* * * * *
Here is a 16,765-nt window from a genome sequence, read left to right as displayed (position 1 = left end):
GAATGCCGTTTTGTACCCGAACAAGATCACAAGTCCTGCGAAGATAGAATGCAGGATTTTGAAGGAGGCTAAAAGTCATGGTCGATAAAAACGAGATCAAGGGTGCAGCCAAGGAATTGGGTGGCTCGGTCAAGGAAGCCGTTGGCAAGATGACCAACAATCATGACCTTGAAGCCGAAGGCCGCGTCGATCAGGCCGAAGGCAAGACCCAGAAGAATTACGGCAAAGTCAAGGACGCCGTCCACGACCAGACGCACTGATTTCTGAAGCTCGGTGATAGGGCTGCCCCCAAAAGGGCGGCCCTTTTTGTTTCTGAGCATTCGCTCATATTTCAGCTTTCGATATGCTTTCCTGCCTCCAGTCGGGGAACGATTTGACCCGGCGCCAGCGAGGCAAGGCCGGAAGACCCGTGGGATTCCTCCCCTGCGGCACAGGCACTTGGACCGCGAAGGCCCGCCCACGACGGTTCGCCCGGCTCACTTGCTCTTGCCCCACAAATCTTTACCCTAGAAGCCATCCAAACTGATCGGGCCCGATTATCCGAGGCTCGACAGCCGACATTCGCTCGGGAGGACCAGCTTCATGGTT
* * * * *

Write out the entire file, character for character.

Here is a 16,765-nt window from a genome sequence, read left to right as displayed (position 1 = left end):
GAATGCCGTTTTGTACCCGAACAAGATCACAAGTCCTGCGAAGATAGAATGCAGGATTTTGAAGGAGGCTAAAAGTCATGGTCGATAAAAACGAGATCAAGGGTGCAGCCAAGGAATTGGGTGGCTCGGTCAAGGAAGCCGTTGGCAAGATGACCAACAATCATGACCTTGAAGCCGAAGGCCGCGTCGATCAGGCCGAAGGCAAGACCCAGAAGAATTACGGCAAAGTCAAGGACGCCGTCCACGACCAGACGCACTGATTTCTGAAGCTCGGTGATAGGGCTGCCCCCAAAAGGGCGGCCCTTTTTGTTTCTGAGCATTCGCTCATATTTCAGCTTTCGATATGCTTTCCTGCCTCCAGTCGGGGAACGATTTGACCCGGCGCCAGCGAGGCAAGGCCGGAAGACCCGTGGGATTCCTCCCCTGCGGCACAGGCACTTGGACCGCGAAGGCCCGCCCACGACGGTTCGCCCGGCTCACTTGCTCTTGCCCCACAAATCTTTACCCTAGAAGCCATCCAAACTGATCGGGCCCGATTATCCGAGGCTCGACAGCCGACATTCGCTCGGGAGGACCAGCTTCATGGTT